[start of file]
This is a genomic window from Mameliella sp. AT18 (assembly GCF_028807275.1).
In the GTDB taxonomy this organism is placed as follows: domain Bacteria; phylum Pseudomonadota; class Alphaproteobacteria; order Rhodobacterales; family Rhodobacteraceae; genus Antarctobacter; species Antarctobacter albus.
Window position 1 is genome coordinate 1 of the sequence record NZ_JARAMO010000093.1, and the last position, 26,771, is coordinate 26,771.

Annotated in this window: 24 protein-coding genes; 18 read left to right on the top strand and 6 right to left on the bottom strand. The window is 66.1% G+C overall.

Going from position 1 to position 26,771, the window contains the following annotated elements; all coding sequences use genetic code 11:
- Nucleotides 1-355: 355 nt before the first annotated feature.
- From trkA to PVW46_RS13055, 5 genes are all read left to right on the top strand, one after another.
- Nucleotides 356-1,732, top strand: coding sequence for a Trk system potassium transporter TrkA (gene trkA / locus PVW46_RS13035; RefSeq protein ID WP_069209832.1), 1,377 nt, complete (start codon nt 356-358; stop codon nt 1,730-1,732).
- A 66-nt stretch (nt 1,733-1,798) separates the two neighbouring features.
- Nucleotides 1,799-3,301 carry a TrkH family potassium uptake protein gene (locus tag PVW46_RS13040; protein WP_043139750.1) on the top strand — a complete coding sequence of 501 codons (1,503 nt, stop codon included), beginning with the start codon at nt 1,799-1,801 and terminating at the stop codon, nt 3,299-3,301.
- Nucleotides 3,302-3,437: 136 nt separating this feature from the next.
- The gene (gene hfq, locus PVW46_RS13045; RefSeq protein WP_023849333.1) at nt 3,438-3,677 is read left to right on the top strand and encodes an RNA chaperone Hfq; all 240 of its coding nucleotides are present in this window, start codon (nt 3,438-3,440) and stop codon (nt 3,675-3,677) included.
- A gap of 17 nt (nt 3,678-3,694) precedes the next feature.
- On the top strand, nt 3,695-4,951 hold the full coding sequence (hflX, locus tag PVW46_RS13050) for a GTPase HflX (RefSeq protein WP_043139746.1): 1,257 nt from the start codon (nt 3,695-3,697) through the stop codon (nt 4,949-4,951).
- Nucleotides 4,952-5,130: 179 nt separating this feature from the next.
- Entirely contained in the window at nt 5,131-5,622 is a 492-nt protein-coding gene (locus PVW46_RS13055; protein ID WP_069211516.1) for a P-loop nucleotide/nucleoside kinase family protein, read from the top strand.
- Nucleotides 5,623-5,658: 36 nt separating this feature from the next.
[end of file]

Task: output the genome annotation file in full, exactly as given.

This is a genomic window from Mameliella sp. AT18 (assembly GCF_028807275.1).
In the GTDB taxonomy this organism is placed as follows: domain Bacteria; phylum Pseudomonadota; class Alphaproteobacteria; order Rhodobacterales; family Rhodobacteraceae; genus Antarctobacter; species Antarctobacter albus.
Window position 1 is genome coordinate 1 of the sequence record NZ_JARAMO010000093.1, and the last position, 26,771, is coordinate 26,771.

Annotated in this window: 24 protein-coding genes; 18 read left to right on the top strand and 6 right to left on the bottom strand. The window is 66.1% G+C overall.

Going from position 1 to position 26,771, the window contains the following annotated elements; all coding sequences use genetic code 11:
- Nucleotides 1-355: 355 nt before the first annotated feature.
- From trkA to PVW46_RS13055, 5 genes are all read left to right on the top strand, one after another.
- Nucleotides 356-1,732, top strand: coding sequence for a Trk system potassium transporter TrkA (gene trkA / locus PVW46_RS13035; RefSeq protein ID WP_069209832.1), 1,377 nt, complete (start codon nt 356-358; stop codon nt 1,730-1,732).
- A 66-nt stretch (nt 1,733-1,798) separates the two neighbouring features.
- Nucleotides 1,799-3,301 carry a TrkH family potassium uptake protein gene (locus tag PVW46_RS13040; protein WP_043139750.1) on the top strand — a complete coding sequence of 501 codons (1,503 nt, stop codon included), beginning with the start codon at nt 1,799-1,801 and terminating at the stop codon, nt 3,299-3,301.
- Nucleotides 3,302-3,437: 136 nt separating this feature from the next.
- The gene (gene hfq, locus PVW46_RS13045; RefSeq protein WP_023849333.1) at nt 3,438-3,677 is read left to right on the top strand and encodes an RNA chaperone Hfq; all 240 of its coding nucleotides are present in this window, start codon (nt 3,438-3,440) and stop codon (nt 3,675-3,677) included.
- A gap of 17 nt (nt 3,678-3,694) precedes the next feature.
- On the top strand, nt 3,695-4,951 hold the full coding sequence (hflX, locus tag PVW46_RS13050) for a GTPase HflX (RefSeq protein WP_043139746.1): 1,257 nt from the start codon (nt 3,695-3,697) through the stop codon (nt 4,949-4,951).
- Nucleotides 4,952-5,130: 179 nt separating this feature from the next.
- Entirely contained in the window at nt 5,131-5,622 is a 492-nt protein-coding gene (locus PVW46_RS13055; protein ID WP_069211516.1) for a P-loop nucleotide/nucleoside kinase family protein, read from the top strand.
- Nucleotides 5,623-5,658: 36 nt separating this feature from the next.